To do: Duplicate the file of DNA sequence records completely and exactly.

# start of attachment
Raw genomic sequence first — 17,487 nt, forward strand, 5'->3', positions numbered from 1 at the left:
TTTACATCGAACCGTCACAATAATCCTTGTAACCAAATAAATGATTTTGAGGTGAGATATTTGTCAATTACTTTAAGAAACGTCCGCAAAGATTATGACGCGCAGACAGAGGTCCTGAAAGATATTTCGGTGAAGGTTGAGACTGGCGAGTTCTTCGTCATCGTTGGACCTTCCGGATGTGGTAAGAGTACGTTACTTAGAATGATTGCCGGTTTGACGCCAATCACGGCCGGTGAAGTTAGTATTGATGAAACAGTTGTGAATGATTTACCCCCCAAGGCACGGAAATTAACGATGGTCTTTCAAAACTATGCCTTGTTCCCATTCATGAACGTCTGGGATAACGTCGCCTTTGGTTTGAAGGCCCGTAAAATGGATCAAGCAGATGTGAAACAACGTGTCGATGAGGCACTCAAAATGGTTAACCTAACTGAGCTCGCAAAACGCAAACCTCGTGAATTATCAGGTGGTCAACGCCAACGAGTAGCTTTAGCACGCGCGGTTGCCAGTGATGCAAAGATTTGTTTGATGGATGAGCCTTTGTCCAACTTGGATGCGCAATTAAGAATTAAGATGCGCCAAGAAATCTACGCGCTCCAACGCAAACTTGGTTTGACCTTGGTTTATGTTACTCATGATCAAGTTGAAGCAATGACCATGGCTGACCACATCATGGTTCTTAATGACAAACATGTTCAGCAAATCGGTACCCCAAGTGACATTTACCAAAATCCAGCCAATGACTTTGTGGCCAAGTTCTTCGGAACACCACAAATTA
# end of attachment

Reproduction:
Raw genomic sequence first — 17,487 nt, forward strand, 5'->3', positions numbered from 1 at the left:
TTTACATCGAACCGTCACAATAATCCTTGTAACCAAATAAATGATTTTGAGGTGAGATATTTGTCAATTACTTTAAGAAACGTCCGCAAAGATTATGACGCGCAGACAGAGGTCCTGAAAGATATTTCGGTGAAGGTTGAGACTGGCGAGTTCTTCGTCATCGTTGGACCTTCCGGATGTGGTAAGAGTACGTTACTTAGAATGATTGCCGGTTTGACGCCAATCACGGCCGGTGAAGTTAGTATTGATGAAACAGTTGTGAATGATTTACCCCCCAAGGCACGGAAATTAACGATGGTCTTTCAAAACTATGCCTTGTTCCCATTCATGAACGTCTGGGATAACGTCGCCTTTGGTTTGAAGGCCCGTAAAATGGATCAAGCAGATGTGAAACAACGTGTCGATGAGGCACTCAAAATGGTTAACCTAACTGAGCTCGCAAAACGCAAACCTCGTGAATTATCAGGTGGTCAACGCCAACGAGTAGCTTTAGCACGCGCGGTTGCCAGTGATGCAAAGATTTGTTTGATGGATGAGCCTTTGTCCAACTTGGATGCGCAATTAAGAATTAAGATGCGCCAAGAAATCTACGCGCTCCAACGCAAACTTGGTTTGACCTTGGTTTATGTTACTCATGATCAAGTTGAAGCAATGACCATGGCTGACCACATCATGGTTCTTAATGACAAACATGTTCAGCAAATCGGTACCCCAAGTGACATTTACCAAAATCCAGCCAATGACTTTGTGGCCAAGTTCTTCGGAACACCACAAATTA